If you have left your home country and are seeking protection within the U.S. as an asylee or refugee, you will need to show that the harm you faced in that country, or fear you will encounter if you go back there, constituted or would constitute “persecution.”
But what is persecution according to U.S. immigration law? It’s been clear from the early days of legal recognition of refugee status that people who move to a different country for reasons of mere convenience or economic betterment are not “refugees.” But beyond that, the matter gets a harder to pin down, as addressed in this article.
The word “persecution” comes straight from U.S. immigration law, which mentions it in its definition of “refugee.” (See the Immigration and Nationality Act at I.N.A. Section 101(a)(42).) However, the law does not give any separate definition of persecution, nor specifically list the types of harm that will be considered.
The exception is that (in a relatively new section added in 1996), the law states that people who have or fear being “forced to abort a pregnancy or to undergo involuntary sterilization, or . . . persecuted for failure or refusal to undergo such a procedure or for other resistance to a coercive population control program” meet the definition of refugee. (This amendment was aimed at mainland China with its one-child policy).
In most cases, however, individual applicants will need to prove that what they suffered or fear should be viewed as persecution, drawing on court decisions initiated by previous applicants. Seemingly acknowledging the lack of specificity regarding this concept, the Ninth Circuit Court of Appeals said that, “Persecution covers a range of acts and harms,” and “[t]he determination that actions rise to the level of persecution is very fact-dependent.” (See Cordon-Garcia v. INS, 204 F.3d 985, 991 (9th Cir. 2000).)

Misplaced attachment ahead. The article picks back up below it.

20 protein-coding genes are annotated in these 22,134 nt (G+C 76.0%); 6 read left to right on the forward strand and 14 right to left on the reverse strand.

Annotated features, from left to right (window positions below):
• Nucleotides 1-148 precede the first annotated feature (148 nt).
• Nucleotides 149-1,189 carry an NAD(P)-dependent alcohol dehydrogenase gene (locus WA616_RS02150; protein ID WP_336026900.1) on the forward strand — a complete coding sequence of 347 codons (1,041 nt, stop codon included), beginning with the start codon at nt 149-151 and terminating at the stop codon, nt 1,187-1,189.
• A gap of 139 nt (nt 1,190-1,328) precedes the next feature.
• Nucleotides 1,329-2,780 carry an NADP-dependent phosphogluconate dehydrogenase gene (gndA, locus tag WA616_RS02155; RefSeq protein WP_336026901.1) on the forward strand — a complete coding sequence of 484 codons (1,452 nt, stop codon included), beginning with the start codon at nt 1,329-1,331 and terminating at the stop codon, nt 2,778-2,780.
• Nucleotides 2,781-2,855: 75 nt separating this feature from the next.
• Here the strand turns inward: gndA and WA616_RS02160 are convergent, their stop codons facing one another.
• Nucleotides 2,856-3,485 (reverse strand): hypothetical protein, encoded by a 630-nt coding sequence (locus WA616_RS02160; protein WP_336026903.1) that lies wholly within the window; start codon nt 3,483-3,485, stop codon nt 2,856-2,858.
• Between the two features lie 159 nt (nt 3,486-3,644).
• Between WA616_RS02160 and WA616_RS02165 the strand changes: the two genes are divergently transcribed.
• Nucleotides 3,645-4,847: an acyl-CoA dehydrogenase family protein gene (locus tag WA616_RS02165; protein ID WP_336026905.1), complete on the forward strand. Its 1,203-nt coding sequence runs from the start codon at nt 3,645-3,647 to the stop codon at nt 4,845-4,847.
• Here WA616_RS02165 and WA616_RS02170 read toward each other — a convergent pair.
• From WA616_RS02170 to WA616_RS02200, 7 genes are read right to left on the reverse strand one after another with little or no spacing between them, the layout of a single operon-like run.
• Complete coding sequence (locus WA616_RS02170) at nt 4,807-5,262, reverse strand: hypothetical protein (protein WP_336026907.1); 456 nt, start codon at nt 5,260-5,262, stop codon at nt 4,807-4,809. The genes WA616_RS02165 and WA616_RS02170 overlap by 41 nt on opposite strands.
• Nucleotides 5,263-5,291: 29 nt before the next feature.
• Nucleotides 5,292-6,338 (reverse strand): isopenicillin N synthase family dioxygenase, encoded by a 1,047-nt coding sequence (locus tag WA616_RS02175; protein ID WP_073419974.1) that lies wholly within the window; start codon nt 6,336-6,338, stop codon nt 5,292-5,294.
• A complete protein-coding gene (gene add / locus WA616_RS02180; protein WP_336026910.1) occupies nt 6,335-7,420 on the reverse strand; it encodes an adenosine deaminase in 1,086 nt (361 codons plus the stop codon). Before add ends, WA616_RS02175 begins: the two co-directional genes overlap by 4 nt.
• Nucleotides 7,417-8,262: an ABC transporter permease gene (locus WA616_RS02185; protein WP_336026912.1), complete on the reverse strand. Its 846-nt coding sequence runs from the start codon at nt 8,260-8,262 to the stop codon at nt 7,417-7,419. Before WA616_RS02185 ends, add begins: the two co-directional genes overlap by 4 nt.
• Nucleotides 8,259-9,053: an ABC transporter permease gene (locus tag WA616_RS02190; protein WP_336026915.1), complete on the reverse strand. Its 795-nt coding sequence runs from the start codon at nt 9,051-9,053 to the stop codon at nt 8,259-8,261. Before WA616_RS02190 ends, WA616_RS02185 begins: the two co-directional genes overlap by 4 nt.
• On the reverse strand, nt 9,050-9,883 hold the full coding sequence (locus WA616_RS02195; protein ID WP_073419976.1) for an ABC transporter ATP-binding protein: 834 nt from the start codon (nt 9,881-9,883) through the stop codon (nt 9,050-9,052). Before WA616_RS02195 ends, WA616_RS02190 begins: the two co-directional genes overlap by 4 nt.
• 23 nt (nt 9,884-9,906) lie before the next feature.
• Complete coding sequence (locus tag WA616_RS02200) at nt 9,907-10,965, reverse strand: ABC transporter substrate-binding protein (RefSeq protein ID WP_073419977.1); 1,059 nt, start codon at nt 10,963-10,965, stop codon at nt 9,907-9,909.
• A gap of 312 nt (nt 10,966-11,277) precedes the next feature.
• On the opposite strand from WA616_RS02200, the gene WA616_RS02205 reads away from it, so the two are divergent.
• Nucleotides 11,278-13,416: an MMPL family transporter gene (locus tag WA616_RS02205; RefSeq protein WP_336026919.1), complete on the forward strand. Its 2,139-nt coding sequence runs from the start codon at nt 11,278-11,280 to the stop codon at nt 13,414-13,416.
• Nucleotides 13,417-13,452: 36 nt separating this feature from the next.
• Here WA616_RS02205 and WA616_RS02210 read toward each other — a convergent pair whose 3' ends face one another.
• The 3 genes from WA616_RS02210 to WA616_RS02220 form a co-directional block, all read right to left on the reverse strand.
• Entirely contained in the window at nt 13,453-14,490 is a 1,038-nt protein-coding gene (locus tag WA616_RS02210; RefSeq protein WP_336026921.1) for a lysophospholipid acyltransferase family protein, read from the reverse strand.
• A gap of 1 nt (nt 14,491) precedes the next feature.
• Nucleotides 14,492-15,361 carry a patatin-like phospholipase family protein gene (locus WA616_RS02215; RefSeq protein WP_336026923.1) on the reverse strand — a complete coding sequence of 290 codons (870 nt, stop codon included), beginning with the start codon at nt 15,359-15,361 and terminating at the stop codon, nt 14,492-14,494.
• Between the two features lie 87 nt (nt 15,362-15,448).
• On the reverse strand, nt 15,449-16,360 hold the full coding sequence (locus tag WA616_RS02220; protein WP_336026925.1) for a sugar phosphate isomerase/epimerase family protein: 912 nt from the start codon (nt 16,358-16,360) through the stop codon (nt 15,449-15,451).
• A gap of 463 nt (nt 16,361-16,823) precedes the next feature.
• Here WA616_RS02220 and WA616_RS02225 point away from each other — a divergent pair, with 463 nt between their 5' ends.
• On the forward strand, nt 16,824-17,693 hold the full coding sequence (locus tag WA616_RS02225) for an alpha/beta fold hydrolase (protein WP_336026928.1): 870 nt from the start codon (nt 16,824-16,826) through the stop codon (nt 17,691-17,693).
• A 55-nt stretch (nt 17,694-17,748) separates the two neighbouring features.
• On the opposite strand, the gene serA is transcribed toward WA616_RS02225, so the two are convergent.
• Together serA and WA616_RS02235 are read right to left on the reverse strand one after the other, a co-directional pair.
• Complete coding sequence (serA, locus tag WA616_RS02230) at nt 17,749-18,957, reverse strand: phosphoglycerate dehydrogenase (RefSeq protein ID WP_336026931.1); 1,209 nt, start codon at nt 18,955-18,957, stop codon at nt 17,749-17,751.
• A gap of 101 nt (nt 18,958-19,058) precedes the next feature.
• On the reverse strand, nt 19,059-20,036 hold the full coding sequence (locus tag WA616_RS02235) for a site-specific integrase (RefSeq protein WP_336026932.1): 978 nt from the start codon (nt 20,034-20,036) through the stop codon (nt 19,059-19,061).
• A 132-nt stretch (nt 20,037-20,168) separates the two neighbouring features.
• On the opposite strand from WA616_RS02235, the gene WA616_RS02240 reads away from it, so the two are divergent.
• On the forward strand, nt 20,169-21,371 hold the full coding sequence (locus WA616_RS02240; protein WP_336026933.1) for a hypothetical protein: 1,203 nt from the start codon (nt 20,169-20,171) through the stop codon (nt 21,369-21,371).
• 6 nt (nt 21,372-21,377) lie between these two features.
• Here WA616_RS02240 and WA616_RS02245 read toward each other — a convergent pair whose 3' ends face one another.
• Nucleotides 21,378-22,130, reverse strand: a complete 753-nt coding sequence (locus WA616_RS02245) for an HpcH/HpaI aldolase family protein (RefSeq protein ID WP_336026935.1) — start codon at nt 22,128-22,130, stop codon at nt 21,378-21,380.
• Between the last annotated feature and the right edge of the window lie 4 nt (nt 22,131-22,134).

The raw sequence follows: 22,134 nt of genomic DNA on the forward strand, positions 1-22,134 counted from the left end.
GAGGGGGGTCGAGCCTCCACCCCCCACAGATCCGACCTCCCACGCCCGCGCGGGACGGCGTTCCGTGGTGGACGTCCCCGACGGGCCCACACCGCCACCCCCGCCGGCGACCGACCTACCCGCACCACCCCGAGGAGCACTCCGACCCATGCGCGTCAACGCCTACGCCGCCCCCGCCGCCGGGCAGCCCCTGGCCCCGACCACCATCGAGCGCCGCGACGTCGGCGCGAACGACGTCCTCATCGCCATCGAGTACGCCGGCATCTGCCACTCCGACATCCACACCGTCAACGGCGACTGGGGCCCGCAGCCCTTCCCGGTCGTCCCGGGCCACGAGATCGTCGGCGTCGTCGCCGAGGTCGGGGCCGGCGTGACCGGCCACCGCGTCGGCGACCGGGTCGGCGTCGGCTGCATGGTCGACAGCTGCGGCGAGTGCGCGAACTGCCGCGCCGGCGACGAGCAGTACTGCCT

On the other hand, the Seventh Circuit has noted that, “actions must rise above the level of mere ‘harassment’ to constitute persecution.” (See Tamas-Mercea v. Reno, 222 F.3d 417, 424 (7th Cir. 2000).) And the First Circuit added that the experience “must rise above unpleasantness, harassment and even basic suffering.” (See Nelson v. INS, 232 F.3d 258, 263 (1st Cir. 2000).)
Persecution can definitely include harms that aren't physical, or immediate threats to one's life or freedom. (See INS v. Stevic, 467 U.S. 407 (1984); Surita v. INS, 95 F.3d 814 (9th Cir. 1996.).
The above definitions aren’t very satisfying. More often, looking at what actual types of harm have been recognized as forms of persecution helps. These include:
The persecution should have come from either your country’s government or other authorities or groups that the government is unable to control, such as guerrillas, warring tribes or ethnic groups, or organized vigilantes.
Whether women who decided to leave an abusive spouse qualify for asylum is a matter of ongoing debate. For women who live in a male-dominated country where their rights are unprotected, the decision to leave an abusive spouse or leave the country could arguably be viewed as a political opinion, and some have been granted asylum on this basis in the past. Under the Trump Administration, however, then-Attorney General Jeff Sessions reversed years of precedent to declare that immigrants who flee domestic violence are in most cases ineligible for asylum. See Matter of A-B-, 27 I&N Dec. 316 (A.G. 2018). A federal judge in the case of Grace v. Whitaker held that Sessions's decisions violated both the Administrative Procedure Act (APA) and the Immigration and Nationality Act. The appeals in this case are ongoing.
What if you don't know who, exactly, was persecuting you? No rule says you have to be able to identify your persecutor. What you will have to do is explain is what exactly happened, and provide enough detail to establish the persecutor's motive.
The persecution must have been based on at least one of five grounds: your race, religion, nationality, political opinion, or membership in a particular social group. It will be crucial to your case that you figure out which of these categories you fit into, and show a connection (“nexus”) between the persecution and one of them.
For a more in-depth analysis of whether what you suffered or fear amounts to persecution, consult an experienced immigration attorney. And for more information on U.S. asylum law, see the Asylum & Refugee Status section of Nolo’s website.